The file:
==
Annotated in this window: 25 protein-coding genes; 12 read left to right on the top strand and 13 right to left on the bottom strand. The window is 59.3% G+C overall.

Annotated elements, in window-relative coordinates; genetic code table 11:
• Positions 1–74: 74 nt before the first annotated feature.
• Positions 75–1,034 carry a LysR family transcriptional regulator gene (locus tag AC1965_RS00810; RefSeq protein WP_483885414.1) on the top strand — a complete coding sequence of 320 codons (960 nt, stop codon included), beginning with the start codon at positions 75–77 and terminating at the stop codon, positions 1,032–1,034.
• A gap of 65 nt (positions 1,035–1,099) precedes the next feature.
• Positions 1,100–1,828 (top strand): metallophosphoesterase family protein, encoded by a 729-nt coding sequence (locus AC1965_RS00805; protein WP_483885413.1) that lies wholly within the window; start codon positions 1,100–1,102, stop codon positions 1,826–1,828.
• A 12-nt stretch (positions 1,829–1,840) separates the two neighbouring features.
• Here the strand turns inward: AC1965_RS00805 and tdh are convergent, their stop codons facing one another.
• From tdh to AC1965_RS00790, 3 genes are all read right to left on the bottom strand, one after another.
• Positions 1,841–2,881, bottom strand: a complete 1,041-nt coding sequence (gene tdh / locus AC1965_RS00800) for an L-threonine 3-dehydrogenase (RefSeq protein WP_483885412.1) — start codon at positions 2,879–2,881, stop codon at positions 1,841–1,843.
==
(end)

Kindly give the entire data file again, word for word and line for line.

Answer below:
Annotated in this window: 25 protein-coding genes; 12 read left to right on the top strand and 13 right to left on the bottom strand. The window is 59.3% G+C overall.

Annotated elements, in window-relative coordinates; genetic code table 11:
• Positions 1–74: 74 nt before the first annotated feature.
• Positions 75–1,034 carry a LysR family transcriptional regulator gene (locus tag AC1965_RS00810; RefSeq protein WP_483885414.1) on the top strand — a complete coding sequence of 320 codons (960 nt, stop codon included), beginning with the start codon at positions 75–77 and terminating at the stop codon, positions 1,032–1,034.
• A gap of 65 nt (positions 1,035–1,099) precedes the next feature.
• Positions 1,100–1,828 (top strand): metallophosphoesterase family protein, encoded by a 729-nt coding sequence (locus AC1965_RS00805; protein WP_483885413.1) that lies wholly within the window; start codon positions 1,100–1,102, stop codon positions 1,826–1,828.
• A 12-nt stretch (positions 1,829–1,840) separates the two neighbouring features.
• Here the strand turns inward: AC1965_RS00805 and tdh are convergent, their stop codons facing one another.
• From tdh to AC1965_RS00790, 3 genes are all read right to left on the bottom strand, one after another.
• Positions 1,841–2,881, bottom strand: a complete 1,041-nt coding sequence (gene tdh / locus AC1965_RS00800) for an L-threonine 3-dehydrogenase (RefSeq protein WP_483885412.1) — start codon at positions 2,879–2,881, stop codon at positions 1,841–1,843.